Tonight, for the first time in a long time, I went to Flickr. What I found there was something I've been forgetting about. This past year has been a ridiculous, incredible, busy ride. So many time I've had to shake my head and tell myself, "I'm getting paid to do this!" Patrick and I have been able to see and do and experience so many things this year for our work that it's been difficult to wrap my mind around what we get to do for a living.
When I was wandering through Flickr tonight, I saw the work of someone who, only 5 years ago, could only imagine the work I'm doing now. The "photographer" I was then would have never dreamed of the life I live now. And I realized that if the girl who came home from work then, playing with photos all evening long, could have seen into the future, into this night and been able to see me where I am today....well, there would have been a lot of disbelief and incredulous swearing.
But on Flickr tonight, I found what, if anything has been missing this
year. In being so focused on doing our job, I've started to think of
photography as a job. I've been headed down this path for a few years,
but when it's 10pm on a Tuesday and you have endless hours of processing
ahead of you, it's easy to work at it like it's a job. Don't get me
wrong, it IS a job and it's a job I love. I can't think of anything that I'd
rather be doing right now. But some of the play has gone out of it. I
think I need to remember to play...
...to shoot in such a way that when I
look at the image on my screen, I swear because it makes me so happy
...to listen to more music when I process those swear-worthy images
...to stay up late into the night with just the light of a lamp and the images on my screen because I can't quite go to bed just yet
...to think about what I'm doing, to spend time really thinking about it and understanding it
...to be the person Patrick fell in love with through the photos I took
...to pick up my camera again when I go about my day, not just for the hours I'm paid to
...to photograph my life
Monday, July 23, 2012
It's strange to think that one decision my grandparents made 60 years ago has changed the course of my life. Instead of growing up in Europe, speaking multiple languages on the coast of the North Sea eating droopies and fish, I grew up in landlocked southern Alberta, knowing little of the water, knowing no other language than English, eating homegrown beef. I am a North American. A Canadian. A born and raised daughter of the promised land.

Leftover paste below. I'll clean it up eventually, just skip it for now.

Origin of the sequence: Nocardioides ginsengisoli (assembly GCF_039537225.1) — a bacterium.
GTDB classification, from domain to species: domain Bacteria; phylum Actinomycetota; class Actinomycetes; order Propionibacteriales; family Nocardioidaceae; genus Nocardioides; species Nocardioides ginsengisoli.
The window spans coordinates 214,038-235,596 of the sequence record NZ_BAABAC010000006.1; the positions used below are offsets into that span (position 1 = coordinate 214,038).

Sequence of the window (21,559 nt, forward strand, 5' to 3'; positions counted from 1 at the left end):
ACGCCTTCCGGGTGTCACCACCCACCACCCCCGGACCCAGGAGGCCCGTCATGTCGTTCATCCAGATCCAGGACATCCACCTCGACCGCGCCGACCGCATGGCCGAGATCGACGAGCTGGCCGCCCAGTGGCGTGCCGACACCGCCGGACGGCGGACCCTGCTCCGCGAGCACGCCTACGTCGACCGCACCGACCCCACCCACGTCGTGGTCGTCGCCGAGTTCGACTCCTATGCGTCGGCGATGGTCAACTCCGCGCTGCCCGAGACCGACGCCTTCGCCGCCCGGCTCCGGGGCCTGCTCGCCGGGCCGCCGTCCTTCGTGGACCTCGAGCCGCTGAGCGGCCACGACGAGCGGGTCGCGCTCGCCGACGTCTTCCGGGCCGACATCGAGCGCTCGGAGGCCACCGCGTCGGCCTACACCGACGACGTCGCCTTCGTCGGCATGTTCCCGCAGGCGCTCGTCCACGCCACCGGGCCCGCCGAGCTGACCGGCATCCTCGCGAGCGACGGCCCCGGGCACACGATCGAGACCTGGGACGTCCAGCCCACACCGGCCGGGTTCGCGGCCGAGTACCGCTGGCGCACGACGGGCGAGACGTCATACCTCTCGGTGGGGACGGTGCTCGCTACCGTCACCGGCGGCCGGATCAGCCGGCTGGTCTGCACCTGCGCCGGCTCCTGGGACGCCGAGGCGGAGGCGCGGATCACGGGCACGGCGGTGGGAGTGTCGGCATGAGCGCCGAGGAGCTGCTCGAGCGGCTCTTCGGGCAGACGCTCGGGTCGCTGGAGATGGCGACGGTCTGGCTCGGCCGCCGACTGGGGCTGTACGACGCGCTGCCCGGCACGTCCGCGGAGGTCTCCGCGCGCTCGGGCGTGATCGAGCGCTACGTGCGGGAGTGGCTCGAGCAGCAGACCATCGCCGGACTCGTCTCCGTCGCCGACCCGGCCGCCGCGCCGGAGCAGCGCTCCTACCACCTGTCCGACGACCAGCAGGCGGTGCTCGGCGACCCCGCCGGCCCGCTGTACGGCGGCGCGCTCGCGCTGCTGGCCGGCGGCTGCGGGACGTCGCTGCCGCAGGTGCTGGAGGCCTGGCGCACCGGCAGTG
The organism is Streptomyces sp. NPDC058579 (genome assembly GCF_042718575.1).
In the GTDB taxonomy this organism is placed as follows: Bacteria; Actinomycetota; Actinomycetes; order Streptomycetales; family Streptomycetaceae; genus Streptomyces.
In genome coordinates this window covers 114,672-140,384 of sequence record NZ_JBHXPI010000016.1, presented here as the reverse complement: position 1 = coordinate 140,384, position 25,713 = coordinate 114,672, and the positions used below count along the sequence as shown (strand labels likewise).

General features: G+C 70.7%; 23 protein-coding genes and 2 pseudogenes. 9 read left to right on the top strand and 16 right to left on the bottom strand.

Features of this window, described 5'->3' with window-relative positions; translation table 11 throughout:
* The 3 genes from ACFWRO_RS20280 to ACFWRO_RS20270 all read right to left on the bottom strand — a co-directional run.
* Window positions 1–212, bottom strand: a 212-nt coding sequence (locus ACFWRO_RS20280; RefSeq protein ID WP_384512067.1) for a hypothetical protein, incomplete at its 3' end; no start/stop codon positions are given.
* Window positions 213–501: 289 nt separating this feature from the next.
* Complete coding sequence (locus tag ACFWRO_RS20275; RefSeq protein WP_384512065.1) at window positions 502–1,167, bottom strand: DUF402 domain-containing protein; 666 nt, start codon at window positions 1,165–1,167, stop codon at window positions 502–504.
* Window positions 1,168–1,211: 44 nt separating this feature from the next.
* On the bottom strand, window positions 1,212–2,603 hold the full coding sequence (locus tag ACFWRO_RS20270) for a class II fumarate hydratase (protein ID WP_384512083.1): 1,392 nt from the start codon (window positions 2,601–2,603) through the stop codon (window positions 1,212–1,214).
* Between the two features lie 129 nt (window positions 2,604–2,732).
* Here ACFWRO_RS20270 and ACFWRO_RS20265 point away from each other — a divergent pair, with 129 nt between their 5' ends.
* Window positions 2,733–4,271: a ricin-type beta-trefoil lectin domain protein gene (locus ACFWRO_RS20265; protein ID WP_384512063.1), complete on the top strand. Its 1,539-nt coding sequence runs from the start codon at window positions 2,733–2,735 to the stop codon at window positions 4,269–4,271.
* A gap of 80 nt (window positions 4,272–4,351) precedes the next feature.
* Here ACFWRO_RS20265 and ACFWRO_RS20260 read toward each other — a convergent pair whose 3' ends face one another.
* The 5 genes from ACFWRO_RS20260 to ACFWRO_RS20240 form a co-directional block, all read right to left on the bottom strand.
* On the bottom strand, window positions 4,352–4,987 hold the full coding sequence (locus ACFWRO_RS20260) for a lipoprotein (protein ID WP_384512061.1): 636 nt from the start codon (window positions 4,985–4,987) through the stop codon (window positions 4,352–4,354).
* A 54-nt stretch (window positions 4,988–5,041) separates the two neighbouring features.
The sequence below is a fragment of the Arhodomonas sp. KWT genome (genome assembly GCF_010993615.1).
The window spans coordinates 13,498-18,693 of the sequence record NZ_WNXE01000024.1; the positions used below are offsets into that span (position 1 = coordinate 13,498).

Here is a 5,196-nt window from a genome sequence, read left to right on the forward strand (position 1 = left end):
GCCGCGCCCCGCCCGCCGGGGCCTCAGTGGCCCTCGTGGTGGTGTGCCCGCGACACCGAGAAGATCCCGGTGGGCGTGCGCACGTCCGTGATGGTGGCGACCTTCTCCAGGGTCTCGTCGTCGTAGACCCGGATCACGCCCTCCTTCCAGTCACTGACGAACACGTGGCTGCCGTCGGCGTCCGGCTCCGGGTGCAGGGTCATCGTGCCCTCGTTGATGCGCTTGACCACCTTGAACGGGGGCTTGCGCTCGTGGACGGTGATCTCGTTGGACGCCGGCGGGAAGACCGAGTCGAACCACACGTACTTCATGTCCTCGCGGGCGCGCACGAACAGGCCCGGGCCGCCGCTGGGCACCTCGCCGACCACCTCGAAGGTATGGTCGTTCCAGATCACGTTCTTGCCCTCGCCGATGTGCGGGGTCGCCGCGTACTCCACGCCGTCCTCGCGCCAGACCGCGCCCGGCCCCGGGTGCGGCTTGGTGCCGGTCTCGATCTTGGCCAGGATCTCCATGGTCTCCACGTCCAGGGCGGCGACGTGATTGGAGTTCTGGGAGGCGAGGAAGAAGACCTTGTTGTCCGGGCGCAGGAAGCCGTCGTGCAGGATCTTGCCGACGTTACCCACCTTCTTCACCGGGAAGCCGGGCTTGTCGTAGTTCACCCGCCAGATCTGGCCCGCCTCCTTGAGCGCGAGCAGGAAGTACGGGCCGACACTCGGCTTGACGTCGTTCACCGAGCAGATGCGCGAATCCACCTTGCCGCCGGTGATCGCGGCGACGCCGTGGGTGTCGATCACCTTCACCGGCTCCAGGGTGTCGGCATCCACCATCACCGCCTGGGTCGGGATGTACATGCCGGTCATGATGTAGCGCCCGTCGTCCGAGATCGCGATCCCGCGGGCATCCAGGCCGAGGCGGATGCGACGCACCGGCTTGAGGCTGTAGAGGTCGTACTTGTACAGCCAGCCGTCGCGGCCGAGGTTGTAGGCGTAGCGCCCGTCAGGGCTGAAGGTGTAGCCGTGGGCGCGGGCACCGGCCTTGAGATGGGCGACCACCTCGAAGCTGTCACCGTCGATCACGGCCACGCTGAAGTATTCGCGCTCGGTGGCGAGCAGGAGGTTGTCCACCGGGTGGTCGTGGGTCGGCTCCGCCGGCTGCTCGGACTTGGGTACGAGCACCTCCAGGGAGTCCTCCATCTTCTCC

I know my grandparents (shown in the above photo, taken shortly before they immigrated) made a monumental decision to come to Canada in search of a better life for their children and grandchildren. Post war Europe was too raw, too hard, too painful for them to remain and so they found their way across an ocean, across a continent to scratch out a life from the dry prairie.
It's strange to think that in the course of two generations, I find myself thinking about what it means to be a Canadian in a country that I am trying hard to recognize and have faith in. In the course of two generations this country has become something far less like the promised land and much more like a political tyranny.
History repeats itself in disturbing, frightening and painful ways. In ways that make me much less proud to be Canadian and make me worry about the future of this country that my grandparents put so much faith into.
International Aid Failure
Canadian Citizen Privacy Breaches
And even more frightening egotism
More painful international failures
and what may be the most frightening of all,
A complete disregard for the painful lessons learned in the history of our country.
Remember that "No one is told any story but their own" (C.S. Lewis, The Horse & His Boy), so we need to make our own Canadian voices heard and put our own hand to creating a community that future and past generations can be proud of. Maybe you can start here: http://www.59cents.org/